In his book From Good to Great, Jim Collins concluded that "good is the enemy of great." If one is satisfied with being good enough, one can never be great. I often think about that when I communicate to Sales.
How do I put my own stamp on my emails to make them stand out?
- First, I keep my subject line short and I use key words that are most meaningful and sometimes intriguing to my readers.
- Second, I use bullet points and highlight key phrases instead of just meandering text.
- Third, I don't forward anything without including a brief commentary of why this is important (and I rarely keep the same subject line when forwarding).
With practice, you'll gain a good understanding of the material and you'll be able to judge whether the content is of real value to your audience before hitting "send."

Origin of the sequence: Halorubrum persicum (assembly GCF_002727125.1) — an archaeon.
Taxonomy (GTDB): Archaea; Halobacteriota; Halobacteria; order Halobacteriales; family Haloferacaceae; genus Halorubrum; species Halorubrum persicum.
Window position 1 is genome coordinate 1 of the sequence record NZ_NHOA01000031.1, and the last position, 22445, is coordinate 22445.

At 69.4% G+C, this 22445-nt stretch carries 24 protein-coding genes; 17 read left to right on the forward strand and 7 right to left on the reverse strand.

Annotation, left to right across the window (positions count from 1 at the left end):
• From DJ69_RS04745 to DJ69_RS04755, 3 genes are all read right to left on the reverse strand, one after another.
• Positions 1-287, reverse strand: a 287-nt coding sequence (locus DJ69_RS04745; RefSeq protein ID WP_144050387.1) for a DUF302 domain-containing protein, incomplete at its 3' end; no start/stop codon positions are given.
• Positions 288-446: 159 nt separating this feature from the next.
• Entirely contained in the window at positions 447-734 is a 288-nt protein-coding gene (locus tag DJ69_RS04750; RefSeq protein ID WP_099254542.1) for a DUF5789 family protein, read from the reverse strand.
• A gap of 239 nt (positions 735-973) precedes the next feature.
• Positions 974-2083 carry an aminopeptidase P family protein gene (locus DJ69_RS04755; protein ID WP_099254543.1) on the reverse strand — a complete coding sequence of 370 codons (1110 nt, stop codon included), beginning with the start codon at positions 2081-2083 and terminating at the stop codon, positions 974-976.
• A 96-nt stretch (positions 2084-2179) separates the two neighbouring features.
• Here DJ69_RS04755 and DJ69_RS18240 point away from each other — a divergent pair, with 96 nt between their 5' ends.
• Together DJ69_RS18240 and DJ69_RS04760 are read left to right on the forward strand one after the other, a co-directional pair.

Tip No. 4: Align your plan with the sales cycle
A typical technology company has a quarterly marketing plan. We tend to pack every one of our quarterly plans with a basket full of treats, including sales tools, programs, campaigns and events. We overload ourselves with lots of "to-dos" and roll out a ton of things throughout the year.
Unfortunately, we don't always get the warm and welcoming appreciation we were hoping for. "Don't they see the value of marketing? Why wouldn't they jump all over these great tools?" We are often puzzled by the lukewarm reception and frustrated by the lack of responses to our endeavors.
Mapping your deliverables to sales cycles will get you more attention and results. I know that in the technology space sales cycles can be anywhere between 3 and 18 months, so I deliberately pack Q1 and Q2 with more activities than the second half of the year. This way you can harness the surging energy and attention of your sales team from the start (often as a direct result of an inspiring kickoff) and show success for them in the current fiscal.